NEW DELHI: The controversial periodic labour force survey (PLFS) report that has showed high unemployment follows a different methodology from the earlier ones and is therefore not comparable, a government official said.
The government is likely to put out a detailed note on the methodology when it releases the survey.
The survey report had shown unemployment at a 45-year high in 2017-18. The government has not released the report saying it is a draft report that has anomalies and has referred it back to the standing committee on labour force statistics (SCLFS) to look into the results.
The official said the survey covers employment-unemployment among those who passed class X while the earlier surveys looked at per capita expenditure of households.
“These are two different metrics, two different results. So, their comparison should come with riders,” said the official.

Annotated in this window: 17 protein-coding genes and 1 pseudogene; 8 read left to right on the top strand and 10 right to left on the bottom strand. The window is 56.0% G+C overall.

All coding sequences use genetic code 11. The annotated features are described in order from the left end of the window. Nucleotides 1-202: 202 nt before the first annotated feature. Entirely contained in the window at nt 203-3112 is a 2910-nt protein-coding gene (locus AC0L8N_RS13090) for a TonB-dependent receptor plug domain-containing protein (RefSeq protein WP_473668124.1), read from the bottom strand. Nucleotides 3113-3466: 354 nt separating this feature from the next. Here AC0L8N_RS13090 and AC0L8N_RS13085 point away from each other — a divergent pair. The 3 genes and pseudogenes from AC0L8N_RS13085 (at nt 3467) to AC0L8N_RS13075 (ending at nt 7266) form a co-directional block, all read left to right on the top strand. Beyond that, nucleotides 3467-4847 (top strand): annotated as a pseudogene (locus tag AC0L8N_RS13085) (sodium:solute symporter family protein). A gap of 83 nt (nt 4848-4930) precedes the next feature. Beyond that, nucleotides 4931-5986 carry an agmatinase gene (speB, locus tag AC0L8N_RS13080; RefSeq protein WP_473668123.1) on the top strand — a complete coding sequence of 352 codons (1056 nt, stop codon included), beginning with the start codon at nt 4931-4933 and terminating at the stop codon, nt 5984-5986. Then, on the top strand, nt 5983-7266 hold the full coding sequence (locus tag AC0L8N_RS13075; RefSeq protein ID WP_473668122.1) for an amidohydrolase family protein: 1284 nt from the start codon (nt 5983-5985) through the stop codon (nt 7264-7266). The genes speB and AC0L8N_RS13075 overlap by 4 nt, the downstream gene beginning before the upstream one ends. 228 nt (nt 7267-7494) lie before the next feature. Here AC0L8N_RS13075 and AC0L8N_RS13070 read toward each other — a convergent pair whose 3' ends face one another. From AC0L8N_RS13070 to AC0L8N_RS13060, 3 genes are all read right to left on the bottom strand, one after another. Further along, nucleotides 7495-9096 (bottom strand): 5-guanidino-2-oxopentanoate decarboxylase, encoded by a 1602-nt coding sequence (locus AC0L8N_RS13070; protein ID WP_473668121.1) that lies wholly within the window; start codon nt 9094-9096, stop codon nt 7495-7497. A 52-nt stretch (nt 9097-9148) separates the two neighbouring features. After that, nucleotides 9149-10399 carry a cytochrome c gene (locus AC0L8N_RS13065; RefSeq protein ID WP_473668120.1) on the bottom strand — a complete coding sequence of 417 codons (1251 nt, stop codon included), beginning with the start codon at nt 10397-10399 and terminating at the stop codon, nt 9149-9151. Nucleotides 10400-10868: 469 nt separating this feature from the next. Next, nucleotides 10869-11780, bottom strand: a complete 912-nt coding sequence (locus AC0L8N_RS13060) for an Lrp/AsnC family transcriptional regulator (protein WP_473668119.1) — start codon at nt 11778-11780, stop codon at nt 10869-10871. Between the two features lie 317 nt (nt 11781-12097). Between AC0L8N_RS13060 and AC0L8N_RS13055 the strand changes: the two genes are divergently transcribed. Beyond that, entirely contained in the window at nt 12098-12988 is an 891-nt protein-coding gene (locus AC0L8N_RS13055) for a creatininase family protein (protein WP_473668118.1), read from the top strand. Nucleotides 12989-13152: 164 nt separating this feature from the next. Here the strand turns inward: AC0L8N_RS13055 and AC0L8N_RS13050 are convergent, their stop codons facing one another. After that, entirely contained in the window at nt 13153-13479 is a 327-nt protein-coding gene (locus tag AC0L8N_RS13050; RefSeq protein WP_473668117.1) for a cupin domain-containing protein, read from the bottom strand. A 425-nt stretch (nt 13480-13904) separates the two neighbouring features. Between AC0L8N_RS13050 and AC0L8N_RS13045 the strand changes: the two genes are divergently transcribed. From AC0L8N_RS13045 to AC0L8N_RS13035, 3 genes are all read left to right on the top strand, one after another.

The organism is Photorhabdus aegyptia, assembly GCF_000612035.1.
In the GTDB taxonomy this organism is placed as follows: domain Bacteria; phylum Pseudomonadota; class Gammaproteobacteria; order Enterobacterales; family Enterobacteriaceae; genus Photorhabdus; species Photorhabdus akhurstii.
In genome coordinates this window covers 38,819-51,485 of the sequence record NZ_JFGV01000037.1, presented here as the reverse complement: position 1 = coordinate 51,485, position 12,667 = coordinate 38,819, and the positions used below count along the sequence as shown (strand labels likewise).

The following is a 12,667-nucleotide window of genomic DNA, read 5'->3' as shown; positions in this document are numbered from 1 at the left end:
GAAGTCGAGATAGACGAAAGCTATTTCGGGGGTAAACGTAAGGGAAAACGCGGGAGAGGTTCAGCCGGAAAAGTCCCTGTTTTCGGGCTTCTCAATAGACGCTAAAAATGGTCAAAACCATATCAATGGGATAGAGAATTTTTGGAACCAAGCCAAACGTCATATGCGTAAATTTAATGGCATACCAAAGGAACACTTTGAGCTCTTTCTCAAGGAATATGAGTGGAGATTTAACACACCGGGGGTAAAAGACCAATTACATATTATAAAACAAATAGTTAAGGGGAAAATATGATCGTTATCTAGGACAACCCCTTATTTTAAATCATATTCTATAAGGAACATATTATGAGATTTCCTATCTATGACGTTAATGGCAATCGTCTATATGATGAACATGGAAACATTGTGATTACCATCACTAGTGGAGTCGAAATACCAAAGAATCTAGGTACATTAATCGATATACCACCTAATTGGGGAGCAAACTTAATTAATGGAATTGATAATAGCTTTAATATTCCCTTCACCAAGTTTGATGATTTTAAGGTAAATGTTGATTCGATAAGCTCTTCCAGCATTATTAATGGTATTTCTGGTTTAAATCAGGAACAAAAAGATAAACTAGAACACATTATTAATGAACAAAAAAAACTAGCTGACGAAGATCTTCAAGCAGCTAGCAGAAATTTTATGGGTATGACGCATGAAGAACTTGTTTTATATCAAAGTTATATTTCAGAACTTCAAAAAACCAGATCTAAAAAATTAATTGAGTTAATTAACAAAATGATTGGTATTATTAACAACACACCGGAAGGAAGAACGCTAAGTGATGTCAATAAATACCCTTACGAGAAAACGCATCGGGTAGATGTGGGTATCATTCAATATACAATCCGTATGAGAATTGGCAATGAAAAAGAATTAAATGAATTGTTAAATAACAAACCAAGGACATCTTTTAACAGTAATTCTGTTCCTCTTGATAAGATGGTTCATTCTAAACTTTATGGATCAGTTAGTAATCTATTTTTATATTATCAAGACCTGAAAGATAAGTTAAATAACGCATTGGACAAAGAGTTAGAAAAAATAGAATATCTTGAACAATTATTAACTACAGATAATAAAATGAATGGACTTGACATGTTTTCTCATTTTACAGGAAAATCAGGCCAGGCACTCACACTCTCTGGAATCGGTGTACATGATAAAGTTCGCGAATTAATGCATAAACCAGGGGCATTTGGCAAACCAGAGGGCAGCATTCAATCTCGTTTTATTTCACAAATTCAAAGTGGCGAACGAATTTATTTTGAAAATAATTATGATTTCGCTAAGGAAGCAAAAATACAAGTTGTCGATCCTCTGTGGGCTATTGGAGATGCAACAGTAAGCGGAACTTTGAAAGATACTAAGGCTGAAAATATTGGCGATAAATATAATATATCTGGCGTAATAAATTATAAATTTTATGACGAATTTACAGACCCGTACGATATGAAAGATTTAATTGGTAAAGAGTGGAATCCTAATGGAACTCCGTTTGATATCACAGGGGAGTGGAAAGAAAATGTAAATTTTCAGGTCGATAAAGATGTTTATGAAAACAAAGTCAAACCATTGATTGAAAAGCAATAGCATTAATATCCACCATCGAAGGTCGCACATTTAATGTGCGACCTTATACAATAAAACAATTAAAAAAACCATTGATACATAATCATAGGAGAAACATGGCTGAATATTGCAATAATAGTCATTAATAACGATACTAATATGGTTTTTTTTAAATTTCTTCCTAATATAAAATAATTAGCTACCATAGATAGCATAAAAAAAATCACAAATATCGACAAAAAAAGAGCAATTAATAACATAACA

Explaining, the official said, improving education levels has increased the aspiration level of people, which is reflecting in graduates’ unwillingness to do casual labour work and join the workforce.
“This phenomenon has happened in the last 7-8 years in both rural and urban, and this has an implication,” the official said. The report shows a decline in male workforce.
“The PLFS has an inherent focus, an intrinsic bias to find employment-unemployment in the educated,” the official added.
The suggestion to give disclaimers is expected in the recommendations of the SCLFS, which met last week to discuss abnormalities in the report and has proposed to form a sub-committee to look at methodology of PLFS surveys to take place after July. The jobs data under review is till the December quarter and is likely to be released by the end of this month. However, there are no changes in the survey report from the estimates that have been released.
“The broad trend and direction of the survey shows that unemployment has increased.
Even the CMIE survey, whose methodology has not been changed, has confirmed these findings,” said a statistician aware of the details.
“Moreover, household approach is the only way to determine unemployment numbers. Mudra and EPFO data don’t fit in and are not proxies to the household survey.”
The Centre for Monitoring Indian Economy (CMIE) data showed unemployment rate rose to highest in 28 months to 7.2% in February 2019.